Miles: 73.24 Today / Total 2103.34
Elevation Gain: 1600 ft. Today / 48,304 ft. Total
Today got off to a rough start. After I rode down to the post office to drop off a birthday card for my granddaughter, I fired up my Garmin, and the only numbers coming up on the screen were heart rate, calories and time. Cycling information? Nada. I tried all kinds of things to bring it back to life, but nothing would work, including calling Garmin’s technical support line—later when it was open for business. They’ll send me a new Garmin for $150, but they don’t have the address for the one and only church that would be able to accept it up ahead.
This may not sound like a problem to you, but being able to navigate is way up my list of things that are important on a trip like this. My options were:
- Follow the paper maps I bought from Adventure Cycling, which is how I navigated on the Souther Tier. Sadly, these maps haven’t been updated since 2017, and road names and routings have changed a lot since then. I would be pulling my hair our all day every day, if I had to rely on them.
- Use Google Maps. The problem with that is that I am traveling with a group of people on an established route with set rest stops and destinations that might not be on the Google Maps route.
- Follow one of the other riders every where they went, which would mean no stopping to check out sights or take photos, because all the guys are just focused on getting to the destination at hand as quickly as possible.
- Download the Adventure Cycling Bike Route Navigator App and buy the maps for where I will be riding for the rest of the trip.
Option 4 was really the only choice for me, so while the guys were all riding down the route, I was downloading an app I am completely unfamiliar with, buying maps and trying to figure out how to use them. To call this app navigation is a stretch. It puts a pink line that is the route in front of you, and you are a little blue dot that moves along the pink line, if you are on the route. If you go off route, your little blue dot is no longer on the pink line, and if you don’t keep your eye on the little pink line, you will definitely go off route. There are no prompts for turns, of which there are many, and there are no distances—just a pink line and your personal blue dot. I was able to muddle my way through the app well enough to the first rest stop, where Jade gave me a few pointer. Now I could at least survive navigation-wise, so I pushed on down the route.
I caught up with John and Butch and rode with them for a good part of the day, starting with when we crossed the Delaware River on a big long bridge that you have to walk your bike across. The center of the river is the border between Pennsylvania and New Jersey, so we entered New Jersey on the bridge without an official welcome sign. Well the paint on the pedestrian path is official, so I take that back.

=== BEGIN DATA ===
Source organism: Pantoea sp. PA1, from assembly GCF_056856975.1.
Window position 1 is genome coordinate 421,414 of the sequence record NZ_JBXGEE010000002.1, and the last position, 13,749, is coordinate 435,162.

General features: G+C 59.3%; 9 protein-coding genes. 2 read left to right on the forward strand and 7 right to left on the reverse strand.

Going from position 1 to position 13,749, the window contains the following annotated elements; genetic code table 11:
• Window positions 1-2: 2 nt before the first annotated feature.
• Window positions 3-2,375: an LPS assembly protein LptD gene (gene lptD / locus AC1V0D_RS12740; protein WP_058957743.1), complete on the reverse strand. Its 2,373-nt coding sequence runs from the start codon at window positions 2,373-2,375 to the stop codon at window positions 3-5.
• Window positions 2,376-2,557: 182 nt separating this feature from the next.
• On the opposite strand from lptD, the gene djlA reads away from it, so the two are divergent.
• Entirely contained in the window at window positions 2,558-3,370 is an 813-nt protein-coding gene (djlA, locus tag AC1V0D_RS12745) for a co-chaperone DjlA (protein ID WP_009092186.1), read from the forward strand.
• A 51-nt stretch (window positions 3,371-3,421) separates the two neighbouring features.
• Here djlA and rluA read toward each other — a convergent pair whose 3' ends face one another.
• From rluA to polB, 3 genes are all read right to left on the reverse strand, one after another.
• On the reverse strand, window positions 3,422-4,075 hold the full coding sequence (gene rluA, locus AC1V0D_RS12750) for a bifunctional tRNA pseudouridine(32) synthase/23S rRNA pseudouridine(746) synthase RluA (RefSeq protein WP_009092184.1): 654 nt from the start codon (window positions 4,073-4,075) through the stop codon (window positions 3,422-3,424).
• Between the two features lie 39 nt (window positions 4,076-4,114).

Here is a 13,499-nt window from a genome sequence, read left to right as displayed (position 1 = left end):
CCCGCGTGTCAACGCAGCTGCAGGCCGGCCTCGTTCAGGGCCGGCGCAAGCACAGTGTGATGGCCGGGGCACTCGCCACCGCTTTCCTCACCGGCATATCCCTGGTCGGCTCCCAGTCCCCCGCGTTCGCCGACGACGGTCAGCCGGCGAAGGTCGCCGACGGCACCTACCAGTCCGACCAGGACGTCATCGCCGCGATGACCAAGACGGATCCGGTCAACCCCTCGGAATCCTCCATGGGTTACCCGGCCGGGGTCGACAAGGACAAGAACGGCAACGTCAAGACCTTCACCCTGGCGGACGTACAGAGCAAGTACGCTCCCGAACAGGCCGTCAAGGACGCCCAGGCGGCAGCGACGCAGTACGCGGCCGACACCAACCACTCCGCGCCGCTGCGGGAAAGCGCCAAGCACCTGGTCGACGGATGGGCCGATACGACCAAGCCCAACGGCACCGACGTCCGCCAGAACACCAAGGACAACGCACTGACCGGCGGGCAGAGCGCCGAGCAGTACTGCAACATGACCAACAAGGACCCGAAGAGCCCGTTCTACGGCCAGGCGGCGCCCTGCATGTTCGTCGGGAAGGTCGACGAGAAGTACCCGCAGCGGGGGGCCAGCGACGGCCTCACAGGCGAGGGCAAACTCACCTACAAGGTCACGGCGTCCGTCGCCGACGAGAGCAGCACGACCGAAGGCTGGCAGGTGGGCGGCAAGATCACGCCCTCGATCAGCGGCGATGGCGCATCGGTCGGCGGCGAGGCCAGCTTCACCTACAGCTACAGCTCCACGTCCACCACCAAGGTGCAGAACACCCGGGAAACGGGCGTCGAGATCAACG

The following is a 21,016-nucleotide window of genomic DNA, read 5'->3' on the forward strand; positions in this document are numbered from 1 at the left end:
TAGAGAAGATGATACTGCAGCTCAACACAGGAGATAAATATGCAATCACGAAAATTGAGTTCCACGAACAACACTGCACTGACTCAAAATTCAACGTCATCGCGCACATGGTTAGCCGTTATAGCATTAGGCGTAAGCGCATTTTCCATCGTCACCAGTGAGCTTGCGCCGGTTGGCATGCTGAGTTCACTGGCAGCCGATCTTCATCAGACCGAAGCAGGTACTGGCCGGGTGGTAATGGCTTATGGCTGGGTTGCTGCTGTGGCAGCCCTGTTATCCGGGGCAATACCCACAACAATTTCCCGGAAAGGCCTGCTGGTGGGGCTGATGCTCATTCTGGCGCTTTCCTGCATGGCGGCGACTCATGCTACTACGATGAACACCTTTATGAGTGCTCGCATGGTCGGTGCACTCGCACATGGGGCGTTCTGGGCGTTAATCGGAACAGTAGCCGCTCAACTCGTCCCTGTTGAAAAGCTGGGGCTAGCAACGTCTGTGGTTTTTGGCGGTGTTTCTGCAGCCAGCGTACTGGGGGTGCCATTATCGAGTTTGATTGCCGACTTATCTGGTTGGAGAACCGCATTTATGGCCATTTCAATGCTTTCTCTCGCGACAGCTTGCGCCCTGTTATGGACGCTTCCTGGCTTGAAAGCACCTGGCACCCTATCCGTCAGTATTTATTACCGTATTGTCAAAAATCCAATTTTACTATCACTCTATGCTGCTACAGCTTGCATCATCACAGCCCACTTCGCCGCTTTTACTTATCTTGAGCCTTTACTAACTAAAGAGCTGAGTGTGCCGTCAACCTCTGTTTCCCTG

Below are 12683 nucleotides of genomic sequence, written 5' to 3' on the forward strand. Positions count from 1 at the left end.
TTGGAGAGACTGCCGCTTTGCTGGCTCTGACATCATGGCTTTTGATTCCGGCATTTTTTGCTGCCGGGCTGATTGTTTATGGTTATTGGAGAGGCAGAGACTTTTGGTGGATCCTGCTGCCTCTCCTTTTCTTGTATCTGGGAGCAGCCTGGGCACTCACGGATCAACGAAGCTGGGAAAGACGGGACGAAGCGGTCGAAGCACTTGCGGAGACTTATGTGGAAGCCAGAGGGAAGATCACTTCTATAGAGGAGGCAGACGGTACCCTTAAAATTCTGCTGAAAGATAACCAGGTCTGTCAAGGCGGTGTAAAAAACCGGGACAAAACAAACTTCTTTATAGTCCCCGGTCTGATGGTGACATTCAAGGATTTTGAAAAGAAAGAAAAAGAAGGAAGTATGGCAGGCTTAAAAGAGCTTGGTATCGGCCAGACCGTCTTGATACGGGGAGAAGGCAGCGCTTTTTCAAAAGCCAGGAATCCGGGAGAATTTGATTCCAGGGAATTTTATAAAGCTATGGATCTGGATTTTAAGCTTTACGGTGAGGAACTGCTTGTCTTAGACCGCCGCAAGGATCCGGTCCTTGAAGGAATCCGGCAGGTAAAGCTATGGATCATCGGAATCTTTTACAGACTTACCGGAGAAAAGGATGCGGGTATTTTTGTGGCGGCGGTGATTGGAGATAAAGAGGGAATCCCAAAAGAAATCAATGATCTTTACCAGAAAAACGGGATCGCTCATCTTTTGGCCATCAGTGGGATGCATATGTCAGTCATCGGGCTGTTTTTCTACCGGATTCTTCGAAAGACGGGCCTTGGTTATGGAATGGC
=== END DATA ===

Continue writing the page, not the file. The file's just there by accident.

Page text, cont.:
Once past the bridge, we found the D&R Canal Path, a rail trail along the canal that connects the Delaware and Raritan Rivers. Cycling that path was pure heaven, with nice gentle grades and beautiful smooth cycling surfaces that lasted about 20 miles.
Sadly, that all ended when we hit Milford, and the rail trail moved to the Pennsylvania side of the river, but our route didn’t. Now I was riding on hilly terrain next to the river, so the roads had to meander up and down and around and over the hills, to make having a road even possible. I was huffing and puffing and wishing I had crossed over to the rail trail on the other side of the river, but I had no idea if it would get me back to New Jersey when my route changed directions.
When we arrived Phillipsburg, I was exhausted, but the climbing wasn’t over. Alliance Church, which hosted us, was at the top of a very steep hill. Grrrr. Way to end the day.
Note: Now that I don’t have a working cyclometer, I don’t have a way to track my ride or capture the numbers I love to see as I ride along and at the end of the day. This is what life was like back in the old days, before we had all the data and technology I love. I will not assimilate, trust me.
Here is some technology I do have. Feel free to use it.
Thanks for sticking with me and following my ride.
3 thoughts on “5/15/23 – New Jersey! Conshohocken, PA to Phillipsburg, NJ”
That’s awful you have no influencer to make you feel proud of yourself. This is awful now you have to make more stops to check maps These aren’t the stop you want either. I am completely sad for this update. I think I would swallow big and order a new one ad fast ad zI could
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Have no fear! It is working!!!
I tried to do a restore to factory settings, but it wouldn’t let me. So I just let the battery run out, recharged it, then tried it again, and it works. Just has no ability to download the ride info for my blog. Garmin will send me a new one when I get home.
I am totally relieved to here this great news. Garmin is giving you a new one too! I believe your ride will be more pleasurable now that you have this positive news of reassuranceof the right directions. I pray for the safety of everyone’s still riding daily. I want you all to achieve this goal, but without giving up anything major in your lives in the process. This is a humongous goal for all. I am here cheering for you daily, so please don’t feel alone.